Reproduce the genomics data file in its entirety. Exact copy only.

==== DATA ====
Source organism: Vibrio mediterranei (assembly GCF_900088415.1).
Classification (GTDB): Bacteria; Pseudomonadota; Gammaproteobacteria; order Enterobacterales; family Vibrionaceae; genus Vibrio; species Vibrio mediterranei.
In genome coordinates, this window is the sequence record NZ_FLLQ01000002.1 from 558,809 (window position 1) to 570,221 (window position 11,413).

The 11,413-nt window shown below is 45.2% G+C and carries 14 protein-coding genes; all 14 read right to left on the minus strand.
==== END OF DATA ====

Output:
Source organism: Vibrio mediterranei (assembly GCF_900088415.1).
Classification (GTDB): Bacteria; Pseudomonadota; Gammaproteobacteria; order Enterobacterales; family Vibrionaceae; genus Vibrio; species Vibrio mediterranei.
In genome coordinates, this window is the sequence record NZ_FLLQ01000002.1 from 558,809 (window position 1) to 570,221 (window position 11,413).

The 11,413-nt window shown below is 45.2% G+C and carries 14 protein-coding genes; all 14 read right to left on the minus strand.